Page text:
A voter registration station in Tehran, December 2019 (Abedin Taherkenareh/EPA-EFE)


Iranian officials have announced a voter turnout of 42%, the lowest since the 1979 Islamic Revolution.

Iranian media say hardliners and principlist conservatives, in a managed outcome, have been awarded more than 220 of the 290 Parliamentary seats.

Whereas centrists and reformists won all 30 seats in Tehran in 2016, their mass disqualification by the Guardian Council handed all 30 to the hardliners and principlists, headed by former Tehran mayor Mohammad Baqer Qalibaf.

Anticipating the announcement of the historically-low turnout, the Supreme Leader even tried to blame reports of coronavirus, after Iranian officials confirmed 43 cases and eight deaths.

This negative propaganda began a few months ago and grew closer to the elections. In the last two days, citing coronavirus, their media did not miss the slightest opportunity to discourage people from voting.

Turkey, Afghanistan, and Pakistan were not persuaded by Khamenei’s claim of the virus as a propaganda stunt: all have closed their borders to entries from Iran. Jordan has also announced a prohibition on Iranian visitors.

But Seyed Mohammad Marandi, a Tehran University professor and regime spokesperson on English-language media, anticipated the Supreme Leader’s excuse on Saturday.

News on Friday’s Parliamentary elections in Iran trickled out yesterday, as the regime ponders how to report a turnout which may be markedly lower than in previous votes.

A victory by hardliners and conservatives had been arranged by the Guardian Council’s banning of more than 90% of reformist candidates. By last night, Iranian media were reporting that 159 of 290 Parliamentary seats had been filled.

Election committee spokesman Esmaeil Mousavi pointed to the near-exclusion of centrists and reformists from seats in Tehran, where they had taken all 30 in the 2016 ballot.

Instead, a conservative list led by former Tehran Mayor and Presidential candidate Mohammad Baqer Qalibaf took control.

Fars, linked to the Revolutionary Guards, said 183 seats have been decided. It put the conservative share at 135, with reformists only taking 20 and independents 28.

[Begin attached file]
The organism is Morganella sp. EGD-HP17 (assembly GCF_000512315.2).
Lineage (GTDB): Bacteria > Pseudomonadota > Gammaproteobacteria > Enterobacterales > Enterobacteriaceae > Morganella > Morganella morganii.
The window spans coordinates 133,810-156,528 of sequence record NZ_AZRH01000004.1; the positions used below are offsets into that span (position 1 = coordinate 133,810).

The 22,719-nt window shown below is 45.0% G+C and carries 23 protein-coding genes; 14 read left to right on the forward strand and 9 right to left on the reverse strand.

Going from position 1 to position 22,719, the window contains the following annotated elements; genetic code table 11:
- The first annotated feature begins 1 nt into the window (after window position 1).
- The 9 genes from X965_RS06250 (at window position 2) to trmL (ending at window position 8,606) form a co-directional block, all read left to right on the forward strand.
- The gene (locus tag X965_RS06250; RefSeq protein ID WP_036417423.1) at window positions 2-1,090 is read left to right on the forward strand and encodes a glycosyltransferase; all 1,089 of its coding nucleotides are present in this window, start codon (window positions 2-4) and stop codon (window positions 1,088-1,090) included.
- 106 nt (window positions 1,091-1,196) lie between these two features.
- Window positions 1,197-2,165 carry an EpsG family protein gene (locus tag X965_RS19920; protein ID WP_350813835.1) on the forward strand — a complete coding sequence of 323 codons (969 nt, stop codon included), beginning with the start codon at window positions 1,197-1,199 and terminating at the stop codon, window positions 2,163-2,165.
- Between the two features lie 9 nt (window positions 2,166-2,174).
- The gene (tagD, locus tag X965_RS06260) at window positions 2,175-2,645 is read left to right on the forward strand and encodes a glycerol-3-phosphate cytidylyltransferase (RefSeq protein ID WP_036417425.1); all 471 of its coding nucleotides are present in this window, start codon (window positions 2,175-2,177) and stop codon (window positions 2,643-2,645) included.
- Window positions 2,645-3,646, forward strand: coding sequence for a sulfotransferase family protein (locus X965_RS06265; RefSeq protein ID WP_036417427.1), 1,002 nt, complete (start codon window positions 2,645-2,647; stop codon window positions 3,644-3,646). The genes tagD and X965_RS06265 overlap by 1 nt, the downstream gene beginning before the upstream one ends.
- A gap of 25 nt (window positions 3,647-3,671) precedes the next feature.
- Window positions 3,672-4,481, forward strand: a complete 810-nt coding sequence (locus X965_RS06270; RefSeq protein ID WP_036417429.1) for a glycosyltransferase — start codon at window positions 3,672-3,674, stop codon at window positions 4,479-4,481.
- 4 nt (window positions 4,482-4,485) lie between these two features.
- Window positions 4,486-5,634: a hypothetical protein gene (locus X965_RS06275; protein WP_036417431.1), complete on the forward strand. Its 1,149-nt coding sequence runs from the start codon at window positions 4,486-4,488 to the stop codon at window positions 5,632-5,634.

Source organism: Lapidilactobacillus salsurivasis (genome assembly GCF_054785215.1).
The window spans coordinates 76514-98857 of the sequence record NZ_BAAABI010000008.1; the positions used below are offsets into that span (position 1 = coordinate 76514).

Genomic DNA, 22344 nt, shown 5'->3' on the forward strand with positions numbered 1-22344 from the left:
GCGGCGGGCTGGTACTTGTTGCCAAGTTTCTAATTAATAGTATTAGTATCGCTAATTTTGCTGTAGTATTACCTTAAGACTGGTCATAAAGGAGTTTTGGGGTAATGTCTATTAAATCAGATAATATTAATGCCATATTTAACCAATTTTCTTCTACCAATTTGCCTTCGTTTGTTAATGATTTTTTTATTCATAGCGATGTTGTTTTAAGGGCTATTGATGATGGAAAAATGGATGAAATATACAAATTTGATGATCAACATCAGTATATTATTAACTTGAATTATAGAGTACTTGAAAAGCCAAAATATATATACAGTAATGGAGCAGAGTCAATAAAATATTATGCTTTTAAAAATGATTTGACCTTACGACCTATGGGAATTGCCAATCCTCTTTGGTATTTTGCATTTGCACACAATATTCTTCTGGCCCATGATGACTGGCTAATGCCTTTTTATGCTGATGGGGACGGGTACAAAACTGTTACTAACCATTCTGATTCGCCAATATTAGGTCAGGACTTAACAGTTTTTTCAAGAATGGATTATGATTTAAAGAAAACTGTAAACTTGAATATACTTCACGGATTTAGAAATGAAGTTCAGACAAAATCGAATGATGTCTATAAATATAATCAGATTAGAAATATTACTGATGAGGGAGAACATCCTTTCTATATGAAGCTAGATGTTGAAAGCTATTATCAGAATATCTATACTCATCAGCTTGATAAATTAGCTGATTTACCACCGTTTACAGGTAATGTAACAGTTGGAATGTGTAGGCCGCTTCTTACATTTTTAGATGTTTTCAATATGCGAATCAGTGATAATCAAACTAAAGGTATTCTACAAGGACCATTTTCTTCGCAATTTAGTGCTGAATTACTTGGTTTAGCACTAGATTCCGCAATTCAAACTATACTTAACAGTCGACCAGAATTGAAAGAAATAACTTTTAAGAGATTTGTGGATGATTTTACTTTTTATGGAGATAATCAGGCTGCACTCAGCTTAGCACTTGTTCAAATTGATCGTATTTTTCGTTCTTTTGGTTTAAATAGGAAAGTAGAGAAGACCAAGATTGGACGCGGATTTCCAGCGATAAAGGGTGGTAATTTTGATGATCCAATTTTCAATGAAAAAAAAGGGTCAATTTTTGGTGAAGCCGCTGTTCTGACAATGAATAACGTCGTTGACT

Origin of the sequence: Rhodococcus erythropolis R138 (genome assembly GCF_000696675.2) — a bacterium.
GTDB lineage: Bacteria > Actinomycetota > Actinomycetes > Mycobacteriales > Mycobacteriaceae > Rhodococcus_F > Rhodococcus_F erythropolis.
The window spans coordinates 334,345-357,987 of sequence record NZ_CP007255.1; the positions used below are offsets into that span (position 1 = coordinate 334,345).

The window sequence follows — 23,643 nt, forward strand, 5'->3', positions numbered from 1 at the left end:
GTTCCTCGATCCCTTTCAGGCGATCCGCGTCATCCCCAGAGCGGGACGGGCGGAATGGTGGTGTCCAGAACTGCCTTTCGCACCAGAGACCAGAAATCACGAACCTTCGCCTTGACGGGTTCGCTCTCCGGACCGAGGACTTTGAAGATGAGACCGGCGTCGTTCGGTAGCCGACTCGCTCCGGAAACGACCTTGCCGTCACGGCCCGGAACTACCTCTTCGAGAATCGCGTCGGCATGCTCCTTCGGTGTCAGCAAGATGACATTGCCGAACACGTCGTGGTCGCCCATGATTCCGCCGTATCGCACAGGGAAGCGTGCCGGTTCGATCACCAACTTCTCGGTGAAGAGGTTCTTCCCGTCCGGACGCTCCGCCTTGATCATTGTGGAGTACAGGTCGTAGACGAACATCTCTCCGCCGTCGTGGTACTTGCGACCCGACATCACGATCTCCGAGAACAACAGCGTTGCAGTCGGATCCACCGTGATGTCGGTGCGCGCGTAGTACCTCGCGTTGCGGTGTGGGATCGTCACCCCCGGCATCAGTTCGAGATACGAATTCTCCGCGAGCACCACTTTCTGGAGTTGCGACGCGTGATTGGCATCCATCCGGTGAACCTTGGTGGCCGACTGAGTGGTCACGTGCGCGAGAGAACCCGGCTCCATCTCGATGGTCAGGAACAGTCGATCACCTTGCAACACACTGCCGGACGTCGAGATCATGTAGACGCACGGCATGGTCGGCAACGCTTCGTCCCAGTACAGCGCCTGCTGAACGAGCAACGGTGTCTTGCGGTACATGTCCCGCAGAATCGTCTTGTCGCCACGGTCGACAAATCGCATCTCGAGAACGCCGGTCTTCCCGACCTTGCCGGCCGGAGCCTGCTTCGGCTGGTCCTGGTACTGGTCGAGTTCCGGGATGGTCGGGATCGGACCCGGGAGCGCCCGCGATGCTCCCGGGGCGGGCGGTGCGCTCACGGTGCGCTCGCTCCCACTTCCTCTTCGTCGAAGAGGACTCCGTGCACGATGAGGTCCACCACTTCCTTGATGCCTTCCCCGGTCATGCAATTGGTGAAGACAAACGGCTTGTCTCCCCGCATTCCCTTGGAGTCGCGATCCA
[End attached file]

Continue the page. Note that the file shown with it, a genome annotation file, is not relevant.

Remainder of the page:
Centrists and reformists surged in 2016 to take the largest share of Majlis seats, and centrist President Hassan Rouhani was re-elected in 2017.

But the Guardian Council, whose 12 members are appointed by the Supreme Leader and judiciary, banned about 2/3 of 16,000 candidates. Among those barred were 92 current MPs.

After Rouhani complained of a managed election for a “one-party” outcome, the Council reinstated about 2,000. However, the near-complete prohibition of reformists remained.

See also How Reform’s Opportunity Disappeared in Iran

Signs of Sharp Fall in Turnout

With the outcome set, the attention of the Supreme Leader, Rouhani, and other officials has been focused on a turnout to show the regime’s legitimacy.

Ayatollah Khamenei again appealed on Friday, as he voted, for participation as a message to the American “enemy”.

But in a sign that the call was not answered, officials soon stopped reports on Friday about turnout. They said that, unlike previous ballots, no numbers would be given for individual provinces.

The official blackout continued yesterday. However, Fars unofficially said that national turnout was about 40% — down from 62% in 2016 and 66% in 2012 — and only 30% in Tehran.

If confirmed, the participation is the lowest since the 2004 elections.

The regime had extended voting by almost four hours, to 11:30 pm, in a hope of boosting the number.

On Sunday, Khamenei tried to pre-empt any disappointing news with the proclamation of a “satisfactory shining in the great election test”.

But in a seminary lecture, he immediately tried to shift attention to the US: “In the face of the enemy’s conspiracy to hit various pillars of the country, we all need to be vigilant in defense and ready for attack and counterattack.”

And in a sign that Iran’s economic crisis may quickly overtake the elections, the currency plummeted by about 10% on Sunday.

The rial tumbled to 156,000:1 v. the US dollar, after the international Financial Action Task Force confirmed that Iran will remain on a blacklist limiting its ability to carry out transactions.

The FATF has been negotiating for months for Iran’s accession, including to protocols against finance of terrorism. However, the Guardian Council and Parliament have continued to block two of four bills necessary for the accession.